Proteins provide an early warning of bladder cancer

Blood-based protein test could help with diagnosis and treatment


Science Photo Library / Alamy Stock Photo

Proteins in the bloodstream could help doctors detect bladder cancer at its earliest stages, according to a KAIMRC-led study. These findings lay the groundwork for a cheap and simple test to diagnose bladder cancer before it spreads and becomes harder to treat.

“Several biomarkers have been proposed for the detection and surveillance of bladder cancer, but unfortunately none of them warrant replacing the old system,” says Taoufik Nedjadi, a tumour biologist who led the study. The current test involves inserting a thin instrument with a camera at its tip into the bladder to visually examine the inside of the organ. Urine samples are also inspected under the microscope to see if they contain cancerous cells.

Both techniques have drawbacks — the former is invasive, while the latter often lacks accuracy. In contrast, the new blood-based protein signature holds immense promise as a reliable, non-invasive alternative. 

To identify the proteins involved in cancer formation and progression, Nedjadi and his colleagues analysed blood taken from a small group of Saudi patients diagnosed with low-grade non muscle invasive bladder cancer (NMIBC). They compared the protein levels with those in blood from healthy individuals and discovered a total of 15 proteins with significantly different expression patterns. Of these, 12 were more abundant in the patients, and three were less abundant.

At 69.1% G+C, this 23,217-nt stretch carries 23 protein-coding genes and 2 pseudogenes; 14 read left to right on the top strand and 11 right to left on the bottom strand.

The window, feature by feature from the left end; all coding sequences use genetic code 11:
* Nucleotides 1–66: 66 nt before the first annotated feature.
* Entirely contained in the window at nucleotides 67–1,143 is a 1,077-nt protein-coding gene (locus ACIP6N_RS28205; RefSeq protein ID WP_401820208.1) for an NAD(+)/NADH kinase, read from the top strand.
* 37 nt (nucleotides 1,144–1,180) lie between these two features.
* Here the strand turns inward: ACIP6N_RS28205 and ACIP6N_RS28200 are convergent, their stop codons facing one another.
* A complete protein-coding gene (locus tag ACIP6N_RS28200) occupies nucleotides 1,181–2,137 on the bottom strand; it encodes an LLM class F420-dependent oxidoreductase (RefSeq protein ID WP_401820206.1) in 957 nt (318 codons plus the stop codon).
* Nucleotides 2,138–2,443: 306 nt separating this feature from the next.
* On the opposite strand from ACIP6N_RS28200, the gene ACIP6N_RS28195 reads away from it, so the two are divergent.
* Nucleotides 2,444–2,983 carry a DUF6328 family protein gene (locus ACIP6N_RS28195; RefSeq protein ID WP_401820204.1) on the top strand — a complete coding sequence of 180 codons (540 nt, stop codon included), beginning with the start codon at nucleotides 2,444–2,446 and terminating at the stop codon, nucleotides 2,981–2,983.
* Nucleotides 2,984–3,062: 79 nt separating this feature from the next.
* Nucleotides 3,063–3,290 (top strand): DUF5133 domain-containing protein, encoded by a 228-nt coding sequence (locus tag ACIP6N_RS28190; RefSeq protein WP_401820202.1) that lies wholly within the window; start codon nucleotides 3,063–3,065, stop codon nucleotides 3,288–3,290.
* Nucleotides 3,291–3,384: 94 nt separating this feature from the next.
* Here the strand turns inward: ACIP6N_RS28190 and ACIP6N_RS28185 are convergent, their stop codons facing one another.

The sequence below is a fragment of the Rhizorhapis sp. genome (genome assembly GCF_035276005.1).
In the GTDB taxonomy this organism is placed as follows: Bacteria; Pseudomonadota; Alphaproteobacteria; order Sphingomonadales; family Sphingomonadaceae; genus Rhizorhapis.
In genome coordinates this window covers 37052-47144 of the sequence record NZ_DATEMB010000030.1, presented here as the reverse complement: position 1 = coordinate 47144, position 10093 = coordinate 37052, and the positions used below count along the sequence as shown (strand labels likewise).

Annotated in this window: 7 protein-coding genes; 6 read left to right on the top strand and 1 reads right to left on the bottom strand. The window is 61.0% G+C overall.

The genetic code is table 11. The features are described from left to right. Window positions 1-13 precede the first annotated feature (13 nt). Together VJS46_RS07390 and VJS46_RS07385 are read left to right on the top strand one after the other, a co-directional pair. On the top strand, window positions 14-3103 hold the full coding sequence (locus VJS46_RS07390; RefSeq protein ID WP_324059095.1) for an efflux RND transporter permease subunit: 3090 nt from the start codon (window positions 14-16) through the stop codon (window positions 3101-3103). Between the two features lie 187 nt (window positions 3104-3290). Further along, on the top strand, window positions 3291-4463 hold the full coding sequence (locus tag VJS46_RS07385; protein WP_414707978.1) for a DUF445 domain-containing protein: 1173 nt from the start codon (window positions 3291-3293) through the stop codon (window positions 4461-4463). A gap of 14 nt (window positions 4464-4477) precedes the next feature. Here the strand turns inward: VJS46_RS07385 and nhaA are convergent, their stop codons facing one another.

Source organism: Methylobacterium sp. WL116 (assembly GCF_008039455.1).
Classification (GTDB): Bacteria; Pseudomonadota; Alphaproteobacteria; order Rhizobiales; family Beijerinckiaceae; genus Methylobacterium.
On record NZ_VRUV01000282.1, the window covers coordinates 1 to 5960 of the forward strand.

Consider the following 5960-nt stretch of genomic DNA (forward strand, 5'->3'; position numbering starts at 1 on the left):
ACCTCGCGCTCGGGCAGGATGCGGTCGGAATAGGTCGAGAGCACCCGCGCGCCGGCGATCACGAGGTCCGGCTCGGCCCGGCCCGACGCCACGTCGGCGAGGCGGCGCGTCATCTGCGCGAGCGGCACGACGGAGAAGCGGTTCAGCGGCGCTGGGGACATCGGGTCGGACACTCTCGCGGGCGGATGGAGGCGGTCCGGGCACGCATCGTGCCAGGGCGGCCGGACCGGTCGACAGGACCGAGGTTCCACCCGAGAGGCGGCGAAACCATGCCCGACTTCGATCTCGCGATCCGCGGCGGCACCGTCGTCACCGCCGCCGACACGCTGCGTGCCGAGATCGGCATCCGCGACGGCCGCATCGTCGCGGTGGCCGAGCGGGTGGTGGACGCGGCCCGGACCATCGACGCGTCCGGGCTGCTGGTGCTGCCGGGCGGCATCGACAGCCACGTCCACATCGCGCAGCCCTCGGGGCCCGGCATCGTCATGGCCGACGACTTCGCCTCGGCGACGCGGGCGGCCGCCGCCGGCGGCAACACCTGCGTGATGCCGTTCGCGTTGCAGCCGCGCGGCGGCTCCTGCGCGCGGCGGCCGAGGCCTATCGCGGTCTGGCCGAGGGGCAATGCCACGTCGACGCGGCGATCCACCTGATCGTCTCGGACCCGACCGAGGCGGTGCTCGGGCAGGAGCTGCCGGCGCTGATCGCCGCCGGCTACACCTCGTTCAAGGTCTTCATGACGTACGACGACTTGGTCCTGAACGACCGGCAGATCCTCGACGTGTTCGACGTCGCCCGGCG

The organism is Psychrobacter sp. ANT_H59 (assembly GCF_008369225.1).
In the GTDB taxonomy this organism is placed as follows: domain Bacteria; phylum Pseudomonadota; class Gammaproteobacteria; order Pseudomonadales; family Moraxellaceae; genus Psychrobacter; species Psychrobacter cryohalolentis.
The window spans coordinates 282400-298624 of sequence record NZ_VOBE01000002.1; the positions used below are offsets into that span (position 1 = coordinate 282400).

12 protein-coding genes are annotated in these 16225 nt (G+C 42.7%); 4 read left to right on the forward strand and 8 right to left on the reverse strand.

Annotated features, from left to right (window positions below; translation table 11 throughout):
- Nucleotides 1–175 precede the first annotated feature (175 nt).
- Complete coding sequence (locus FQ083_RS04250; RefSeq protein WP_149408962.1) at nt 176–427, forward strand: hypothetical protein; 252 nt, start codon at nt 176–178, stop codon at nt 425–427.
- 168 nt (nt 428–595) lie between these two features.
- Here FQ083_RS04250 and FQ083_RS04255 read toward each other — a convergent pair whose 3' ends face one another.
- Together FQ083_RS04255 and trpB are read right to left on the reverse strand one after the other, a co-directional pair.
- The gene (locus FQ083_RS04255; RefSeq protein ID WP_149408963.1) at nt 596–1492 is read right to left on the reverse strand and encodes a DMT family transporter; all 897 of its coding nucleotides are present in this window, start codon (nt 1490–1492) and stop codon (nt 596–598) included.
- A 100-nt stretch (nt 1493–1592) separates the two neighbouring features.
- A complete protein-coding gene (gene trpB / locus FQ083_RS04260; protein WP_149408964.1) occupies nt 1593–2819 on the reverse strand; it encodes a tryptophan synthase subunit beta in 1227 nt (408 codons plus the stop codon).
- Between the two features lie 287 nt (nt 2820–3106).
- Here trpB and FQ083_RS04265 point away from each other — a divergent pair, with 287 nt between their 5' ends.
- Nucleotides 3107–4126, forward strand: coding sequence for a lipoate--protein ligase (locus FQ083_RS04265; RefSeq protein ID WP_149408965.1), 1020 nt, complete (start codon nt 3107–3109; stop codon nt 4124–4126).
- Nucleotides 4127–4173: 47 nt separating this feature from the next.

The researchers focused on the three proteins with the starkest expression differences and validated their findings in an independent cohort of patients. All three proteins could be used to successfully diagnose cancer, but one in particular — a liver protein called haptoglobin — proved especially useful, with high sensitivity and specificity for discriminating between patients with early-stage bladder cancer and healthy individuals.

Haptoglobin is known to bind iron-carrying molecules in the bloodstream and prevent their loss through urine. The link between haptoglobin and bladder cancer remains a mystery, but Nedjadi’s team is working to clarify it through further experiments. His group is also studying other putative protein biomarkers that seem to be involved in regulating inflammatory responses, DNA replication, and other biological processes implicated in cancer development.

Nedjadi notes that these findings are only preliminary, based on analyses from only a few dozen patient samples. “To make this diagnostic tool a clinical reality, there is an urgent need to validate the recently discovered biomarkers in well-designed, multicentre clinical studies,” he says.


  1. Nedjadi, T., Benabdelkamal, H., Albarakati, N., Masood, A., Al-Sayyad, A. et al. Circulating proteomic signature for detection of biomarkers in bladder cancer patients. Scientific Reports 10, 10999 (2020). | article

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